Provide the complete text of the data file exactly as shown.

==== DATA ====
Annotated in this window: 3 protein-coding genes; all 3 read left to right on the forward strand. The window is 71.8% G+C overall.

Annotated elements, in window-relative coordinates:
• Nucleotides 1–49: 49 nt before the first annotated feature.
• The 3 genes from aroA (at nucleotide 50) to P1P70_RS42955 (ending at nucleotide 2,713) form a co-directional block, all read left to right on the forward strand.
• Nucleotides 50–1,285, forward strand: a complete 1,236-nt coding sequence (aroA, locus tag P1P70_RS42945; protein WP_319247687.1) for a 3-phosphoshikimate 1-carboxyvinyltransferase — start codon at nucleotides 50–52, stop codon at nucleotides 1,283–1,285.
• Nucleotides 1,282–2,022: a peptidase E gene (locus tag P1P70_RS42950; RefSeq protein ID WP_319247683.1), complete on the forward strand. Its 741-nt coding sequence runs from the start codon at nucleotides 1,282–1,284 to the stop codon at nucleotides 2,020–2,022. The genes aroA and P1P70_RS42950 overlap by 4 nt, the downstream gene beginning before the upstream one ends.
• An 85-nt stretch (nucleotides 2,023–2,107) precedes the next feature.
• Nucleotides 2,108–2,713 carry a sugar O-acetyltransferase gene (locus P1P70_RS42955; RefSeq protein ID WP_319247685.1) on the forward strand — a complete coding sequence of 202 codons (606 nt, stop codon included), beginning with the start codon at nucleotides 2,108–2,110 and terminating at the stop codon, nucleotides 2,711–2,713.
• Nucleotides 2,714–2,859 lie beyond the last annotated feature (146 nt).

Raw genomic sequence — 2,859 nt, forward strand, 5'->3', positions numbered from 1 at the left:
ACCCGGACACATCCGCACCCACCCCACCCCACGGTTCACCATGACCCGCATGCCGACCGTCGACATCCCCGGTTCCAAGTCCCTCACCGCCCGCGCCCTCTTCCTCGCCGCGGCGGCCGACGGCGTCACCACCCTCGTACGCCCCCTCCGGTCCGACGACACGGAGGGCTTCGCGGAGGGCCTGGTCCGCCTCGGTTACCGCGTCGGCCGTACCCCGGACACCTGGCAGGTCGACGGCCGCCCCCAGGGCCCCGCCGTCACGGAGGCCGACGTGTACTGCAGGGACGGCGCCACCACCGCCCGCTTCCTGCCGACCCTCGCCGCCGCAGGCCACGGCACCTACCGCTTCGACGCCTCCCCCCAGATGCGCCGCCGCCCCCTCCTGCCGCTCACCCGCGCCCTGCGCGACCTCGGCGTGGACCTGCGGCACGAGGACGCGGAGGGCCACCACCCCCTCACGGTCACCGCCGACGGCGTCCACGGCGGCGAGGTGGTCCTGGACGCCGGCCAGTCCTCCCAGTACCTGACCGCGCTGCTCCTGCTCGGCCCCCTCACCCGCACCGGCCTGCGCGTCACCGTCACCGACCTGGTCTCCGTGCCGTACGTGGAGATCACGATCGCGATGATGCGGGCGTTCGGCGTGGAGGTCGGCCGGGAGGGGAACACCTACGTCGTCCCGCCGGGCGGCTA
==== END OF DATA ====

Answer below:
Annotated in this window: 3 protein-coding genes; all 3 read left to right on the forward strand. The window is 71.8% G+C overall.

Annotated elements, in window-relative coordinates:
• Nucleotides 1–49: 49 nt before the first annotated feature.
• The 3 genes from aroA (at nucleotide 50) to P1P70_RS42955 (ending at nucleotide 2,713) form a co-directional block, all read left to right on the forward strand.
• Nucleotides 50–1,285, forward strand: a complete 1,236-nt coding sequence (aroA, locus tag P1P70_RS42945; protein WP_319247687.1) for a 3-phosphoshikimate 1-carboxyvinyltransferase — start codon at nucleotides 50–52, stop codon at nucleotides 1,283–1,285.
• Nucleotides 1,282–2,022: a peptidase E gene (locus tag P1P70_RS42950; RefSeq protein ID WP_319247683.1), complete on the forward strand. Its 741-nt coding sequence runs from the start codon at nucleotides 1,282–1,284 to the stop codon at nucleotides 2,020–2,022. The genes aroA and P1P70_RS42950 overlap by 4 nt, the downstream gene beginning before the upstream one ends.
• An 85-nt stretch (nucleotides 2,023–2,107) precedes the next feature.
• Nucleotides 2,108–2,713 carry a sugar O-acetyltransferase gene (locus P1P70_RS42955; RefSeq protein ID WP_319247685.1) on the forward strand — a complete coding sequence of 202 codons (606 nt, stop codon included), beginning with the start codon at nucleotides 2,108–2,110 and terminating at the stop codon, nucleotides 2,711–2,713.
• Nucleotides 2,714–2,859 lie beyond the last annotated feature (146 nt).

Raw genomic sequence — 2,859 nt, forward strand, 5'->3', positions numbered from 1 at the left:
ACCCGGACACATCCGCACCCACCCCACCCCACGGTTCACCATGACCCGCATGCCGACCGTCGACATCCCCGGTTCCAAGTCCCTCACCGCCCGCGCCCTCTTCCTCGCCGCGGCGGCCGACGGCGTCACCACCCTCGTACGCCCCCTCCGGTCCGACGACACGGAGGGCTTCGCGGAGGGCCTGGTCCGCCTCGGTTACCGCGTCGGCCGTACCCCGGACACCTGGCAGGTCGACGGCCGCCCCCAGGGCCCCGCCGTCACGGAGGCCGACGTGTACTGCAGGGACGGCGCCACCACCGCCCGCTTCCTGCCGACCCTCGCCGCCGCAGGCCACGGCACCTACCGCTTCGACGCCTCCCCCCAGATGCGCCGCCGCCCCCTCCTGCCGCTCACCCGCGCCCTGCGCGACCTCGGCGTGGACCTGCGGCACGAGGACGCGGAGGGCCACCACCCCCTCACGGTCACCGCCGACGGCGTCCACGGCGGCGAGGTGGTCCTGGACGCCGGCCAGTCCTCCCAGTACCTGACCGCGCTGCTCCTGCTCGGCCCCCTCACCCGCACCGGCCTGCGCGTCACCGTCACCGACCTGGTCTCCGTGCCGTACGTGGAGATCACGATCGCGATGATGCGGGCGTTCGGCGTGGAGGTCGGCCGGGAGGGGAACACCTACGTCGTCCCGCCGGGCGGCTA